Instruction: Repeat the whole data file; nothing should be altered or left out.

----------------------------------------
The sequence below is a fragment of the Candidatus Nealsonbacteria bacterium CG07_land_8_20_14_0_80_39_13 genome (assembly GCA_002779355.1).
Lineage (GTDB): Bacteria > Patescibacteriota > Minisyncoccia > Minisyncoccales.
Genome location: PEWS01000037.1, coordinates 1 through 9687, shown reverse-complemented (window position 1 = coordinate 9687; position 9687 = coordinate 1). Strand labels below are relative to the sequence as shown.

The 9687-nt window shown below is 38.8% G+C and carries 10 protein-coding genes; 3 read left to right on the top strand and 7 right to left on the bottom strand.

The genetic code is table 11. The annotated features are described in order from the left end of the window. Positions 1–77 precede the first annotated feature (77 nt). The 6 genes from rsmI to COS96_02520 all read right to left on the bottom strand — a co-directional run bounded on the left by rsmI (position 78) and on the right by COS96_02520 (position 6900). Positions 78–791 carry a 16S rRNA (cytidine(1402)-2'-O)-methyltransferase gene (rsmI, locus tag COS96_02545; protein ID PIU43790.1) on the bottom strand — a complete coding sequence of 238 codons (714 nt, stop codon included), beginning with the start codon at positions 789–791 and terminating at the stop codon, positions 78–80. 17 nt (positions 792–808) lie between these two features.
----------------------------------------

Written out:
The sequence below is a fragment of the Candidatus Nealsonbacteria bacterium CG07_land_8_20_14_0_80_39_13 genome (assembly GCA_002779355.1).
Lineage (GTDB): Bacteria > Patescibacteriota > Minisyncoccia > Minisyncoccales.
Genome location: PEWS01000037.1, coordinates 1 through 9687, shown reverse-complemented (window position 1 = coordinate 9687; position 9687 = coordinate 1). Strand labels below are relative to the sequence as shown.

The 9687-nt window shown below is 38.8% G+C and carries 10 protein-coding genes; 3 read left to right on the top strand and 7 right to left on the bottom strand.

The genetic code is table 11. The annotated features are described in order from the left end of the window. Positions 1–77 precede the first annotated feature (77 nt). The 6 genes from rsmI to COS96_02520 all read right to left on the bottom strand — a co-directional run bounded on the left by rsmI (position 78) and on the right by COS96_02520 (position 6900). Positions 78–791 carry a 16S rRNA (cytidine(1402)-2'-O)-methyltransferase gene (rsmI, locus tag COS96_02545; protein ID PIU43790.1) on the bottom strand — a complete coding sequence of 238 codons (714 nt, stop codon included), beginning with the start codon at positions 789–791 and terminating at the stop codon, positions 78–80. 17 nt (positions 792–808) lie between these two features.